Country Profiles

National Industry

Myanmar, an agro-based country, is home to 55 million people2 . The agricultural sector, including livestock and fishery, contributes to 30 to 40 percent of gross domestic product (GDP), and 20 to 30 percent of Myanmar’s total export earnings (World Bank, 2014). In terms of employment, approximately 70% of labour force is reportedly engaging in agricultural activities and dependent directly on agriculture for their income.

The livestock sector contributes about 20% of the agricultural GDP. It helps improving the lives of many people in Myanmar, including people who are involved in raising animals, providing inputs and services, and involved in downstream activities including trading, slaughtering, processing and consumption.

Cattle and buffaloes are mainly raised by smallholders for draught purposes in mixed crop-livestock systems. Beef consumption is not common in Burmese culture. Therefore, beef cattle farming are still in an initial stage, and very few beef cattle farms can be found in some cities. Draft cattle and buffaloes are also used for milk by small-scale dairy farmers in some regions, particularly in Mandalay and Sagaing.

The government policies currently focus on cattle for draft power – restrictions on slaughtering below 16 years of age, and live cattle exports. However, unofficial exports live cattle from Myanmar have increased notably recently due to a growing demand from China and Vietnam markets.

Cross-border price differentials played a crucial role in shaping the cattle trade patterns. Live cattle price inside Myanmar is significantly lower than neighbouring countries. Reportedly a cow/buffalo bought for K500,000 in Dry Zone could be resold in border areas at 2 to 4 times higher price (Thein, 2014).

2 2014 Census

The statistics3 in Table 1 provide overview of the cattle and beef industry in Myanmar. Based on the data from the LBVD, the country had 14.99 million cattle head (including draught and dairy cattle) in 2013. The turnoff numbers were relatively low compared to other ASEAN countries, at 0.27 million head (annual growth of 1.3% on average). The turnoff figures are deemed understated as they don’t record illegal slaughtering. However, the low turnoff levels are explained by the fact that Myanmar people do not normally eat beef (and buffalo meat) as they assume that cattle and buffalo are benefactors of their livelihood. There has been a high growth in the official figures on cattle meat over the period 2000-2013 (annual growth of 11.7% on average). However, these official figures are deemed overstated and rather unreliable given the country’s poor statistical capacity and the use of outdated methodologies (Myint, 2009). This is the result of several factors including the government having limited control over parts of the territory, limited resources for data gathering and analysis, and data being manipulated for internal and external purposes (Dapice et al., 2012).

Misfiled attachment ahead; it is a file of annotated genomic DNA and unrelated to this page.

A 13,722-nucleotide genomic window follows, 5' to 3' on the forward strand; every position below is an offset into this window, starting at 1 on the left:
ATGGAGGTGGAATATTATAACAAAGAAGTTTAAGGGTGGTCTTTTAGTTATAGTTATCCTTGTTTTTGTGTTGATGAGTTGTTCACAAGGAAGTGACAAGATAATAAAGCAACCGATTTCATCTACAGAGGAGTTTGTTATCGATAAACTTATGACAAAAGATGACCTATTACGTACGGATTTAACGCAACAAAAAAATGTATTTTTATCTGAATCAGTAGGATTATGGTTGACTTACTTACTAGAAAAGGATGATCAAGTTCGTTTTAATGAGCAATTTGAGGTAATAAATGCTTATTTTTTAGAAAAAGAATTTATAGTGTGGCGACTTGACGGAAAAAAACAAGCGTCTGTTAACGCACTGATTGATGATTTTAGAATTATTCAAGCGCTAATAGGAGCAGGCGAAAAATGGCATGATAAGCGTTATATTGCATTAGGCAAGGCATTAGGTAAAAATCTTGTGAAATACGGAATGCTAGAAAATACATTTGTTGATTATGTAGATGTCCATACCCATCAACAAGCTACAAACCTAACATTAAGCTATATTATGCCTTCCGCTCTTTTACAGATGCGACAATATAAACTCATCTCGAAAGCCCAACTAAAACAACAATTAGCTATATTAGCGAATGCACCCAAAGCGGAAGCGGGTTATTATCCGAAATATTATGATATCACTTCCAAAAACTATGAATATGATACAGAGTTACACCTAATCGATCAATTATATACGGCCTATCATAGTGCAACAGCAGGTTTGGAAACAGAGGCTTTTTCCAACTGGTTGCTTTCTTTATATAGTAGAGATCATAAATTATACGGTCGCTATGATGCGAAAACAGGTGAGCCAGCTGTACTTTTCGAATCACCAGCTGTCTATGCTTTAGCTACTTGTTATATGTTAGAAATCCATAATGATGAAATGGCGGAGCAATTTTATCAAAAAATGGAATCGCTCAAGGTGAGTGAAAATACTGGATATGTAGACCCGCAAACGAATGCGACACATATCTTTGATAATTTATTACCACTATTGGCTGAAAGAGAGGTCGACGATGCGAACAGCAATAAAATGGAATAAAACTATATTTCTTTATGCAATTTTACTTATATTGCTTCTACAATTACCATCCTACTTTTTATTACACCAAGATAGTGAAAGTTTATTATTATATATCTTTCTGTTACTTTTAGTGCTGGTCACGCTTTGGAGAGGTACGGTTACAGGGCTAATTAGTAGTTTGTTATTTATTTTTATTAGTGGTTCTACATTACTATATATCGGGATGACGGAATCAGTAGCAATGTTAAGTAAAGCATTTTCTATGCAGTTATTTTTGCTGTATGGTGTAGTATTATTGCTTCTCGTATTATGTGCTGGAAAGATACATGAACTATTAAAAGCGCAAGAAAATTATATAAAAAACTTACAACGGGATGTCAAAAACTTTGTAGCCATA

Table 1: Key facts about the industry 2000-2013

Source: adapted from LBVD (2014).

3 Data is provided by Livestock Breeding and Veterinary Department (LBVD). Cattle number represents the opening stock at the beginning of each fiscal year. Data on buffaloes and buffalo meat is not included.

The cattle industry in Myanmar is still at the early stage. There are a number of drivers that influence the industry development. It is estimated that GDP growth was at 4.6% for the period 2002-2010 (ADB, 2012), rising to 6.3% in 2013 (USAID, 2013). This upward trajectory is likely to continue as a result of improved macro-economic reforms. In addition, the removal of international economic sanctions on Myanmar in 2012, and the increased demand for cattle products from neighbouring countries provide significant opportunities for many rural and peri-urban people to increase returns from their cattle farming. However, Myanmar imposes restrictions on slaughtering below 16 years of age, and on live cattle exports. Therefore, live cattle price inside Burma is significantly lower than neighbouring countries leading to unofficial exports. Industry groups are pressuring for policy to change, and this is likely to happen in 2015 after the election. If export policies are liberalized, Myanmar has huge potentials to develop backgrounding and fattening systems based on local and imported cattle as the country has a vast land area which could be used as grazing of animals.

Figure 1 indicates that the cattle number increased gradually from 11 million head in 2000 to 15 million head in 2013. The slaughter number4, collected by the township development committee (municipal) through licensees basing on slaughter numbers and slaughter taxes, fluctuated over the period 2000-2013. The official slaughter number peaked at 377,004 head in 2011, and then dropped to 271,250 head in 2013. However, official figures did not record illegal slaughtering, which accounts for 10-15% of the official number, according to the Livestock Breeding and Veterinary Department (LBVD).

The estimated beef production was based on the slaughter number, local consumption and export. Cattle meat production has risen steadily from 71,000 tonnes in 2000 to around 300,000 tonnes in 2013 (Figure 1).

Figure 1: cattle production in Myanmar


4 Data are reported from Township LBVD office, State/Region office to LBVD Head office

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